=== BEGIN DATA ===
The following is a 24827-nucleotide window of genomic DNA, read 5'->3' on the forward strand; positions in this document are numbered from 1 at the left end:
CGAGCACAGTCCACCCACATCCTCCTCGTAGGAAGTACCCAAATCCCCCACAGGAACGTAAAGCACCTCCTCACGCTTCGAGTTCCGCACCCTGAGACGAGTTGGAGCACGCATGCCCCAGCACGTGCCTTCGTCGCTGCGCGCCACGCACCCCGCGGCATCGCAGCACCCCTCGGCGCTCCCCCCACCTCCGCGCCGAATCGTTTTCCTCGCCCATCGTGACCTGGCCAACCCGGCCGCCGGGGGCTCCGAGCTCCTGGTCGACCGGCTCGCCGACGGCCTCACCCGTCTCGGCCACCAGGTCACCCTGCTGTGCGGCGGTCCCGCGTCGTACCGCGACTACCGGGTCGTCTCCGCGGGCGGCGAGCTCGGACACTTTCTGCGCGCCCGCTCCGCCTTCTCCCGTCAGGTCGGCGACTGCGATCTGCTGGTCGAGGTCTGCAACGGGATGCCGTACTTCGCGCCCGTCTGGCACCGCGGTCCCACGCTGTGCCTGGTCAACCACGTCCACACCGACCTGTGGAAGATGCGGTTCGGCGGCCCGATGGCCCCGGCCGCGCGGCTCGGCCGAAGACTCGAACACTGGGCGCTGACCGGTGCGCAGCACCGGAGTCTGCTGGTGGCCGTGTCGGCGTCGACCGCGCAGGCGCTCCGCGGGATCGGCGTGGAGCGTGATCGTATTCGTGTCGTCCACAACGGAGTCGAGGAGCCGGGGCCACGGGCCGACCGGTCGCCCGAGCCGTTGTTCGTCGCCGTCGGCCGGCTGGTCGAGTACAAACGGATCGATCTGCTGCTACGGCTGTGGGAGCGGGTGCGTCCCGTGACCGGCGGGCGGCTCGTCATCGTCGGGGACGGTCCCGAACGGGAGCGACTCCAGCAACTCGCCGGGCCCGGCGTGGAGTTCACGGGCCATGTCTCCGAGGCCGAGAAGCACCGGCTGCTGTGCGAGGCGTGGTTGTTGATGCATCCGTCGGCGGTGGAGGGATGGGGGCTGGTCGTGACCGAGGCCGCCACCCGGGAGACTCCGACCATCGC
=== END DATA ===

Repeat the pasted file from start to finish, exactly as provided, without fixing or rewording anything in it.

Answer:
The following is a 24827-nucleotide window of genomic DNA, read 5'->3' on the forward strand; positions in this document are numbered from 1 at the left end:
CGAGCACAGTCCACCCACATCCTCCTCGTAGGAAGTACCCAAATCCCCCACAGGAACGTAAAGCACCTCCTCACGCTTCGAGTTCCGCACCCTGAGACGAGTTGGAGCACGCATGCCCCAGCACGTGCCTTCGTCGCTGCGCGCCACGCACCCCGCGGCATCGCAGCACCCCTCGGCGCTCCCCCCACCTCCGCGCCGAATCGTTTTCCTCGCCCATCGTGACCTGGCCAACCCGGCCGCCGGGGGCTCCGAGCTCCTGGTCGACCGGCTCGCCGACGGCCTCACCCGTCTCGGCCACCAGGTCACCCTGCTGTGCGGCGGTCCCGCGTCGTACCGCGACTACCGGGTCGTCTCCGCGGGCGGCGAGCTCGGACACTTTCTGCGCGCCCGCTCCGCCTTCTCCCGTCAGGTCGGCGACTGCGATCTGCTGGTCGAGGTCTGCAACGGGATGCCGTACTTCGCGCCCGTCTGGCACCGCGGTCCCACGCTGTGCCTGGTCAACCACGTCCACACCGACCTGTGGAAGATGCGGTTCGGCGGCCCGATGGCCCCGGCCGCGCGGCTCGGCCGAAGACTCGAACACTGGGCGCTGACCGGTGCGCAGCACCGGAGTCTGCTGGTGGCCGTGTCGGCGTCGACCGCGCAGGCGCTCCGCGGGATCGGCGTGGAGCGTGATCGTATTCGTGTCGTCCACAACGGAGTCGAGGAGCCGGGGCCACGGGCCGACCGGTCGCCCGAGCCGTTGTTCGTCGCCGTCGGCCGGCTGGTCGAGTACAAACGGATCGATCTGCTGCTACGGCTGTGGGAGCGGGTGCGTCCCGTGACCGGCGGGCGGCTCGTCATCGTCGGGGACGGTCCCGAACGGGAGCGACTCCAGCAACTCGCCGGGCCCGGCGTGGAGTTCACGGGCCATGTCTCCGAGGCCGAGAAGCACCGGCTGCTGTGCGAGGCGTGGTTGTTGATGCATCCGTCGGCGGTGGAGGGATGGGGGCTGGTCGTGACCGAGGCCGCCACCCGGGAGACTCCGACCATCGC